Company Website

Besides social media, a company website is another must-have in today’s digital landscape. Thanks to easy-to-use website builders, creating a user-friendly website for your business is relatively simple — even if you’re not technically savvy. Include the necessary information about your company, such as the address, business hours, phone number, and menu.

Email Campaign

In addition to a website and social media presence, there’s one other digital marketing strategy worth mentioning: email marketing. For every dollar spent on email marketing, the average ROI is $36 — a return on investment any business owner can applaud. Gathering email addresses before you open for business can be challenging, but not impossible. You can add web forms to your website and social media that prompt visitors to sign up for newsletters or email blasts.

Local Print

Even though a digital footprint is the new standard, print advertising isn’t dead. Some people in your community still get their news and information the old-fashioned way through newspapers and other local publications. Before you open for business, advertise in your local newspaper. If your business is new to an area, this will give you a leg up on getting your name out.


Print or digital, every customer likes promotions and discounts. Offer special promotions to new customers and keep your regulars coming back for more. You can also introduce a loyalty program to encourage repeat business. Allow your customers to earn points with every purchase that they can use towards a discount or free item.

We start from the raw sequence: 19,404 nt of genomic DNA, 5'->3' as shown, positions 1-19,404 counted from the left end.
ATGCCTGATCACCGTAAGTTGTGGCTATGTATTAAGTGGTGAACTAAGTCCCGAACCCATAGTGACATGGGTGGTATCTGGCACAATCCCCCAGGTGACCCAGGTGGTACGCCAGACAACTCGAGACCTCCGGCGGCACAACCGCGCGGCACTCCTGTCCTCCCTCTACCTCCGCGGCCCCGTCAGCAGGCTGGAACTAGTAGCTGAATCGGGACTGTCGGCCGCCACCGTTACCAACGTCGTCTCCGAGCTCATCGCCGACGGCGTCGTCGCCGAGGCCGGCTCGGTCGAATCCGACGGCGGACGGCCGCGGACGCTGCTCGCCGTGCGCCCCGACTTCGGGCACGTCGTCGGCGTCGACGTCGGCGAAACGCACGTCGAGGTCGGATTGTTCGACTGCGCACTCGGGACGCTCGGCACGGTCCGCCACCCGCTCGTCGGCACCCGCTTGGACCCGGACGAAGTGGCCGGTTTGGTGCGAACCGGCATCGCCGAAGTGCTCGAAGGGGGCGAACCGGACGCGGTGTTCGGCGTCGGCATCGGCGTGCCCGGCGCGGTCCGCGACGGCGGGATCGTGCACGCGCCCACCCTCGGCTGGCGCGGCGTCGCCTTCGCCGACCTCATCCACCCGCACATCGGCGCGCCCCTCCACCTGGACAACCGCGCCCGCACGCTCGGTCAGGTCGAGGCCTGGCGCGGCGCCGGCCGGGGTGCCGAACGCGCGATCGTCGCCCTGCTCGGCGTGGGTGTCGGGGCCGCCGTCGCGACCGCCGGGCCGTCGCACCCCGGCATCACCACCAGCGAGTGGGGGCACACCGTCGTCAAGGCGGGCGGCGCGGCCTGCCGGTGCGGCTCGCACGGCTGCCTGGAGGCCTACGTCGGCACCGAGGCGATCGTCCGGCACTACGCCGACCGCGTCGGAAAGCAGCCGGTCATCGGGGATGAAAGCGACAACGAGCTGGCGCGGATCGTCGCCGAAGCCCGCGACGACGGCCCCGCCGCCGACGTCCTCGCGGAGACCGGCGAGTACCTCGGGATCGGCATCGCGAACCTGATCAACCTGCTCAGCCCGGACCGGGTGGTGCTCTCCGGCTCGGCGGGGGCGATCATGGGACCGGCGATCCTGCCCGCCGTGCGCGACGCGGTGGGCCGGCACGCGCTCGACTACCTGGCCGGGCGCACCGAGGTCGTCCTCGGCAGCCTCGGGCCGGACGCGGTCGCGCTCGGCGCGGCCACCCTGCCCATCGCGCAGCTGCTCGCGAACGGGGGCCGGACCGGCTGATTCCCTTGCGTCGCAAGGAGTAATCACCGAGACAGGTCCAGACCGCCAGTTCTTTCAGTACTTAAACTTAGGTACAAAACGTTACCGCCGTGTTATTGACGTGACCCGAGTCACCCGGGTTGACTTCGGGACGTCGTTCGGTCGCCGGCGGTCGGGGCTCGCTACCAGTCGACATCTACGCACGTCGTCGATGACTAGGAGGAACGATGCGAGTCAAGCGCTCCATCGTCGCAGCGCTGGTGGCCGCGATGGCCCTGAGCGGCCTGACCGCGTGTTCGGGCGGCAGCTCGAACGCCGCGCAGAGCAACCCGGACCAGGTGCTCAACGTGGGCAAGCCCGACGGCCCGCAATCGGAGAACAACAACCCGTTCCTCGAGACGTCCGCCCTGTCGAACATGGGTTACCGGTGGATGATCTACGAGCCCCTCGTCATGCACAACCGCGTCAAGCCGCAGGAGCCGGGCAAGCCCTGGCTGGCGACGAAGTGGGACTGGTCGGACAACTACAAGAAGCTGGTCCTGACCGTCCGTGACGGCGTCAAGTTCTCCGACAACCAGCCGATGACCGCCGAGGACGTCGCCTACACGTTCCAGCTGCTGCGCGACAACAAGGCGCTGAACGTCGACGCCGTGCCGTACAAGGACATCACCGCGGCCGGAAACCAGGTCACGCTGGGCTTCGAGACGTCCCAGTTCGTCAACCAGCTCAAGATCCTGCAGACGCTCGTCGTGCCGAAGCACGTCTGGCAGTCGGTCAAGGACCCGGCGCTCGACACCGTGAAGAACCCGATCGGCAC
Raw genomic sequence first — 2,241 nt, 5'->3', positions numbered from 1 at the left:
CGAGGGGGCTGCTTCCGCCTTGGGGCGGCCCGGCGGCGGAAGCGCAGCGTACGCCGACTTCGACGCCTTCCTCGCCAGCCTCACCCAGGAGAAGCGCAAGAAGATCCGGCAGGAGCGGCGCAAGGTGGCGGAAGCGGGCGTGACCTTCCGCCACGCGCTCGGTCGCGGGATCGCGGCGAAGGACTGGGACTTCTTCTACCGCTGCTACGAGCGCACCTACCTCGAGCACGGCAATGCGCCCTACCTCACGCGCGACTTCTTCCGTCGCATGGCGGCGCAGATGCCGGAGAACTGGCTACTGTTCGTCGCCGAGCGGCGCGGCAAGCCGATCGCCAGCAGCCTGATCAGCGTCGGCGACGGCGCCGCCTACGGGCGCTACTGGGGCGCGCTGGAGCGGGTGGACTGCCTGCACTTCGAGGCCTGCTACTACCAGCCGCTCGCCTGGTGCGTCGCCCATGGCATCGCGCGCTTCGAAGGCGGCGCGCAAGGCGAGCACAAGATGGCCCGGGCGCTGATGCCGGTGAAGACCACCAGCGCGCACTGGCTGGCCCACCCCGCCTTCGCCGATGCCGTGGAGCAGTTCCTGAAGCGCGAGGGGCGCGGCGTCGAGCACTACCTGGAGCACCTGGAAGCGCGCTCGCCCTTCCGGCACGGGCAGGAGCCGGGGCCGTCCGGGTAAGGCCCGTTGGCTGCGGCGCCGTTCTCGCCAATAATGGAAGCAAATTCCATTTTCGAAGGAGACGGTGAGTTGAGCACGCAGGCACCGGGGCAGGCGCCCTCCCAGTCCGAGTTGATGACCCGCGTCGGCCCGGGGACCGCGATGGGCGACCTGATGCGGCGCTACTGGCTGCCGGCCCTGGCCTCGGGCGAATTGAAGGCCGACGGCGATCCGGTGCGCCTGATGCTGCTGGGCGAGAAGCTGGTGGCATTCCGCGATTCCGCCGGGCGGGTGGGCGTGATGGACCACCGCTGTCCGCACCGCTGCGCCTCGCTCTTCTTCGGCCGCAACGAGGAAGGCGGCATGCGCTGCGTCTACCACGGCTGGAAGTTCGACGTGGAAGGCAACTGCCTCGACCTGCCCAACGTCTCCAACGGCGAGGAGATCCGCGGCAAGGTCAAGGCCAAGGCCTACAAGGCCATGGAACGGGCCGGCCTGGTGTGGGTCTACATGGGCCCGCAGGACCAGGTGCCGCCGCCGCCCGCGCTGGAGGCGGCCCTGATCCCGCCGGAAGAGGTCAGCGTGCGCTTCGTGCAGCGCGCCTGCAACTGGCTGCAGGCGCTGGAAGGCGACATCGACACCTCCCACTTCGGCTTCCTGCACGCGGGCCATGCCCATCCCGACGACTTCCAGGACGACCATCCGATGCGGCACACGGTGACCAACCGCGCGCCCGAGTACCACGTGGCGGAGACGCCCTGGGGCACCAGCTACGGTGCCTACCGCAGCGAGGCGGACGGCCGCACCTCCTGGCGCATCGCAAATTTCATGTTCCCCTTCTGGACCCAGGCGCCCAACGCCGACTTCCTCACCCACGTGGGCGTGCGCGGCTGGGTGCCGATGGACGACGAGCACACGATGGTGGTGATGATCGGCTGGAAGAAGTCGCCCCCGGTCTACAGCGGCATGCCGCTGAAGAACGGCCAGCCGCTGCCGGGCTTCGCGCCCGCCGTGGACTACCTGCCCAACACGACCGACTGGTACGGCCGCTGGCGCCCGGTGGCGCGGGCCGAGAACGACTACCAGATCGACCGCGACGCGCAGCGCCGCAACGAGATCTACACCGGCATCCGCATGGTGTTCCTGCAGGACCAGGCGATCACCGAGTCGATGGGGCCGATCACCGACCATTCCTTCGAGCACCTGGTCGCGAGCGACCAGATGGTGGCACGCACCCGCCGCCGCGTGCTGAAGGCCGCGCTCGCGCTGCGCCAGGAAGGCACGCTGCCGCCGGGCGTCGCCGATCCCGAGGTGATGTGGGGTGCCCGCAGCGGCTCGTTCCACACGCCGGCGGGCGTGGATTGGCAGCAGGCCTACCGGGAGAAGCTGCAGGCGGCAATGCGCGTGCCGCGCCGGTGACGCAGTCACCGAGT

Before your big grand opening event, you’ll want to host a soft opening. Invite other local small business owners and community leaders to help create buzz and spread the word about your restaurant. Hosting a soft opening before your actual business launch date is an excellent way to work out operational kinks and get feedback on the menu. For instance, you can practice your service strategy and see if the procedures need to be changed or abandoned.

Once your pizzeria is established, consider hosting special events at your restaurant. Bring customers in with live music, open mic nights, or the popular paint-and-sip classes where people dine while following an instructor-led painting class.

The Last Slice

Despite it all, pizza is still in high demand — and likely always will be. If it’s been your dream to open up your very own pizzeria, then there’s nothing stopping you. Following the steps outlined in the guide will get you on the right track to owning a pizza shop of your own. With the right tools and team on your side, you’ll be set up for success.